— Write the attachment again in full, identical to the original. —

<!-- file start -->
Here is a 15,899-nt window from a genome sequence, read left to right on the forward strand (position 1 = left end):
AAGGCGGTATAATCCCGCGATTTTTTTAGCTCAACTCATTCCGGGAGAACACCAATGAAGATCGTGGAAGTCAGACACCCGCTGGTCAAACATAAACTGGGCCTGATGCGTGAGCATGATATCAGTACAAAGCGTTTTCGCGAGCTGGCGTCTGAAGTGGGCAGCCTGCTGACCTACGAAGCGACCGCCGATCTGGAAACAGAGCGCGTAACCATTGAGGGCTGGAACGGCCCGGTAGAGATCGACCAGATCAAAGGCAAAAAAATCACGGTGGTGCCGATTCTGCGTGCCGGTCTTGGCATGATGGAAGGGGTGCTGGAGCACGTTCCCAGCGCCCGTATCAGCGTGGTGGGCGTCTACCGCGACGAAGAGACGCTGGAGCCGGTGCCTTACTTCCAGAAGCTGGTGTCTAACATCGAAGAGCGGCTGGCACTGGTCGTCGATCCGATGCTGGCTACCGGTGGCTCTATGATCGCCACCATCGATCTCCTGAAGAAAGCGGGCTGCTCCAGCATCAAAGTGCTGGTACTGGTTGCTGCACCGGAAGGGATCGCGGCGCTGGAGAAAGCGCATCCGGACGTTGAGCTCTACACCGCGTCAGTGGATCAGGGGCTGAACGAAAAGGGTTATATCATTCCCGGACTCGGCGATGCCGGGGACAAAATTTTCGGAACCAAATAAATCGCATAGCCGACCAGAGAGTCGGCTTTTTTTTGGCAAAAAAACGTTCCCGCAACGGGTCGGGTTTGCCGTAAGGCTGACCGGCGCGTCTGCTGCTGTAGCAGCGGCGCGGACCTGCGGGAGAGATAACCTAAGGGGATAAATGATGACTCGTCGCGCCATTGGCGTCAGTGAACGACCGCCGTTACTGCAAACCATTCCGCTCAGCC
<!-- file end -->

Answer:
Here is a 15,899-nt window from a genome sequence, read left to right on the forward strand (position 1 = left end):
AAGGCGGTATAATCCCGCGATTTTTTTAGCTCAACTCATTCCGGGAGAACACCAATGAAGATCGTGGAAGTCAGACACCCGCTGGTCAAACATAAACTGGGCCTGATGCGTGAGCATGATATCAGTACAAAGCGTTTTCGCGAGCTGGCGTCTGAAGTGGGCAGCCTGCTGACCTACGAAGCGACCGCCGATCTGGAAACAGAGCGCGTAACCATTGAGGGCTGGAACGGCCCGGTAGAGATCGACCAGATCAAAGGCAAAAAAATCACGGTGGTGCCGATTCTGCGTGCCGGTCTTGGCATGATGGAAGGGGTGCTGGAGCACGTTCCCAGCGCCCGTATCAGCGTGGTGGGCGTCTACCGCGACGAAGAGACGCTGGAGCCGGTGCCTTACTTCCAGAAGCTGGTGTCTAACATCGAAGAGCGGCTGGCACTGGTCGTCGATCCGATGCTGGCTACCGGTGGCTCTATGATCGCCACCATCGATCTCCTGAAGAAAGCGGGCTGCTCCAGCATCAAAGTGCTGGTACTGGTTGCTGCACCGGAAGGGATCGCGGCGCTGGAGAAAGCGCATCCGGACGTTGAGCTCTACACCGCGTCAGTGGATCAGGGGCTGAACGAAAAGGGTTATATCATTCCCGGACTCGGCGATGCCGGGGACAAAATTTTCGGAACCAAATAAATCGCATAGCCGACCAGAGAGTCGGCTTTTTTTTGGCAAAAAAACGTTCCCGCAACGGGTCGGGTTTGCCGTAAGGCTGACCGGCGCGTCTGCTGCTGTAGCAGCGGCGCGGACCTGCGGGAGAGATAACCTAAGGGGATAAATGATGACTCGTCGCGCCATTGGCGTCAGTGAACGACCGCCGTTACTGCAAACCATTCCGCTCAGCC